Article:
72 Hours in Dreamy Spain

The interior of the monastery of La Rabida in
The interior of the monastery of La Rabida in Spain where where Columbus stayed while awaiting his funding from the catholic monarchs. PHOTO | DOREEN WAINIANA | NMG 

Cristobal Colon … or should I say Christopher Columbus began his journey on the Atlantic from a Spanish monastery of La Rabida.

Similar to any start-up in the modern day, Columbus had an outlandish idea that there was life on the other end of the sea. What he needed was cash to get him a fleet and crew to sail in search of India.

“We’re here at La Rabida, an ancient Franciscan monastery. So let’s go back in time, 533 years ago and imagine the scene … there’s a 35-year-old from Genoa, Italy, and he has a very big idea but needs a venture capitalist to make it come true,” says Dr Christian Göke, CEO Messe Berlin, during a tour of Spain.

Dr Göke, a techie at heart, compares the journey of the famed explorer to that of a tech start-up seeking funding for an out-of-the-box idea.

“Now his pitch was clearly not an elevator pitch. Actually, it took him three years of pitching and I have it on good authority that there were no PowerPoint presentations involved,” says Dr Göke.


Spain is rich with history and the Catholic Church has been a huge part of its history. It is at the monastery at La Rabida where Columbus stayed while awaiting his funding from the Catholic monarchs.

A lot of the history has been preserved as you walk through the narrow stairwell and sparsely decorated rooms that were used by the monks centuries ago. An earthquake in 1755 damaged La Rabida, but it was restored and reopened when it was declared a national monument.

What is truly striking are the works of arts that hang along the

walls of the courtyard. The play on light, colour and canvas creates a 3D illusion. The medium used by the artist truly distinct.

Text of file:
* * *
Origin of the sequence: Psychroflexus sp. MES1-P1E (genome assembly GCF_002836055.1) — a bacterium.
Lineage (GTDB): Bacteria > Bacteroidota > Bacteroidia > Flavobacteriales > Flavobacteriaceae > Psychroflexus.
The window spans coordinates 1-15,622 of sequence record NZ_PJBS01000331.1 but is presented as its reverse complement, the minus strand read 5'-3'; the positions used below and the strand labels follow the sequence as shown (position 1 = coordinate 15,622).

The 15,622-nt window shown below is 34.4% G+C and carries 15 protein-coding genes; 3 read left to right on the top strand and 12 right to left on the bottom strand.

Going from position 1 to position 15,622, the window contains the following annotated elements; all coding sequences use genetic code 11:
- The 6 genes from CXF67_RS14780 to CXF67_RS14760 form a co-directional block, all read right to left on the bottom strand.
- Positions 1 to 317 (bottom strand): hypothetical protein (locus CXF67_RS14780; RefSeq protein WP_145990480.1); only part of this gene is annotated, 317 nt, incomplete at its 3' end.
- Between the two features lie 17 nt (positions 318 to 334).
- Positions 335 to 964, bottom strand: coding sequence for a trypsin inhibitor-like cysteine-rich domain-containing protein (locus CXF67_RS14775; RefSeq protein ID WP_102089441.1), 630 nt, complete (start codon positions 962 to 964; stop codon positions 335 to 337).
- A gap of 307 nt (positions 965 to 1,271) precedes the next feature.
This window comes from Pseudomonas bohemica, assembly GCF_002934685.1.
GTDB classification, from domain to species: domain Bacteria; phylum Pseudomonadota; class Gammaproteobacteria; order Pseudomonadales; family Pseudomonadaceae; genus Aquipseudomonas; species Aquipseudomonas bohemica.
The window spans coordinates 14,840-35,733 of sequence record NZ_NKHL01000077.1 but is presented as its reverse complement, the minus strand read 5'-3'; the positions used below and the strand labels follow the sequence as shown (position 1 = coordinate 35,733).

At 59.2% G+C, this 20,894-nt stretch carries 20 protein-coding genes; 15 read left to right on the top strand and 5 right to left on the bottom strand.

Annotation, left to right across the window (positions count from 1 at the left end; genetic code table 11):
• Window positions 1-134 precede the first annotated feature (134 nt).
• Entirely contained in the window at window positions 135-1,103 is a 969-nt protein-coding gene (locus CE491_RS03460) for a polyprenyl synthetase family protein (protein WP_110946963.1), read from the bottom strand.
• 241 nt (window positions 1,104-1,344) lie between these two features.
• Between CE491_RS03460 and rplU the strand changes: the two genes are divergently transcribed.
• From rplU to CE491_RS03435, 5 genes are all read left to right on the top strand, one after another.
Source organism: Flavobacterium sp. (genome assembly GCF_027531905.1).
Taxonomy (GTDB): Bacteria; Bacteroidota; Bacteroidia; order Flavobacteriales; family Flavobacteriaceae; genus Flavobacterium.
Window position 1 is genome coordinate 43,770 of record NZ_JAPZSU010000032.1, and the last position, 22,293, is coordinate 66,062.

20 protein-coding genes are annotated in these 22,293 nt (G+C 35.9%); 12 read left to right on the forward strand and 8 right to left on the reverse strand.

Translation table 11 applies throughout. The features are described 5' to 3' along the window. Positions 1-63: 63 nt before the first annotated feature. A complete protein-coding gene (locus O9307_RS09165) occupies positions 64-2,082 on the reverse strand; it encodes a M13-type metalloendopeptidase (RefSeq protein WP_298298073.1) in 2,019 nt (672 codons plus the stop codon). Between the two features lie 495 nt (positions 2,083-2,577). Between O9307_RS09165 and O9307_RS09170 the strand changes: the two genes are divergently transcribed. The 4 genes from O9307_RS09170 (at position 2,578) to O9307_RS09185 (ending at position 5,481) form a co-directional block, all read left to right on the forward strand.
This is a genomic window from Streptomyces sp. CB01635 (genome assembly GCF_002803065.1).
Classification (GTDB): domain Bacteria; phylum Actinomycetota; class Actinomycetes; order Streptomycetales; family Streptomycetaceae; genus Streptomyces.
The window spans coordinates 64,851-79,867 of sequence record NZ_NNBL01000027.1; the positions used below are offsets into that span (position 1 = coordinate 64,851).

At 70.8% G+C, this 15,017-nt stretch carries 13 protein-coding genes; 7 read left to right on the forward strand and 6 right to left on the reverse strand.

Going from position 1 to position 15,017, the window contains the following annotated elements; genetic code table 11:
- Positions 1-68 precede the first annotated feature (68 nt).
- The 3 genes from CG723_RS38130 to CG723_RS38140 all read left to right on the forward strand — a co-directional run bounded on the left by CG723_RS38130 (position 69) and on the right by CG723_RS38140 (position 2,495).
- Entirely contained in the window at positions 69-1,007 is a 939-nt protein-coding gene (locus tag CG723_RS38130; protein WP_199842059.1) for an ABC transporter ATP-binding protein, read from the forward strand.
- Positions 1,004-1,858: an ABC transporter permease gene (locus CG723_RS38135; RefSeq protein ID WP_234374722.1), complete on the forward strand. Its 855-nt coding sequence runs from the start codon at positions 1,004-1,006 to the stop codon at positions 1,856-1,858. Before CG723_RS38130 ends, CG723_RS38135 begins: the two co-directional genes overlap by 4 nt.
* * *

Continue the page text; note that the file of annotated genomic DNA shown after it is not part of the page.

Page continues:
Outside the old monastery is the steps in the garden that lead down to the museum that hosts the three replicas of the boats Columbus used on his voyage. In this day of cruise ships that can carry thousands on board, they seem small, yet they are a key part of the rich history in Europe.

Santa Maria’s replica, the ship Columbus sailed in, stands tall in the centre with Pinta and Nina on either side, just as they would have taken the sea. During the IFA Global Press Conference (GPC) 2019 excursion, the three boats provided the backdrop for Spanish tapas, Spanish wine, beer and Spanish desserts as the sun set over the Atlantic. If you are a scenic photography buff or want to capture that selfie in the perfect light condition, or even capture I light flare, then the sunset at this spot is magnificent.

Visiting in the spring meant waiting well until 9pm for the sun to show signs of descending into the horizon. La Rabida is in the province of Huelva in Andalusia, Spain. It is an hour and a half drive from the airport in Seville. From the sky, every homestead in Seville seems to have a swimming pool. The afternoon sunlight dances off the surface of the water, making them look like giant sapphires on the ground.

The drive from Seville to Huelva showcases the vegetation cover that seems to spread across the better part of Spain. The colourful houses that line the streets look exactly as you would envision homes in Spain … mini versions of Haciendas style homes.

Promising adventure

Our four-day stay in Huelva for the GPC was at Villa IFA in Punta Umbria Beach Resort, which spans several hundred metres with building connected by glass panel bridges to provide the view as one crosses from one end to another. The hotel sits next to a nature trail leading to the shores of the Atlantic. Unlike the white sandy beaches of Mombasa, the sand here is a golden shade and the shoreline dotted with seashells of all sizes, colours and designs. It is nature’s art project, one can say.

An old couple strolls down the beach for their afternoon walk, three men sitting on loungers have fishing lines set up, joggers and their dogs are doing laps, Kite surfers are taking advantage of the winds to enjoy a ride on the water, yet, somehow it is still soothing and calm to listen to the waves crashing against each other on the shore.

The ocean seems to stretch from one side to another, with no end in sight, promising adventure each time one returns to its sandy embrace.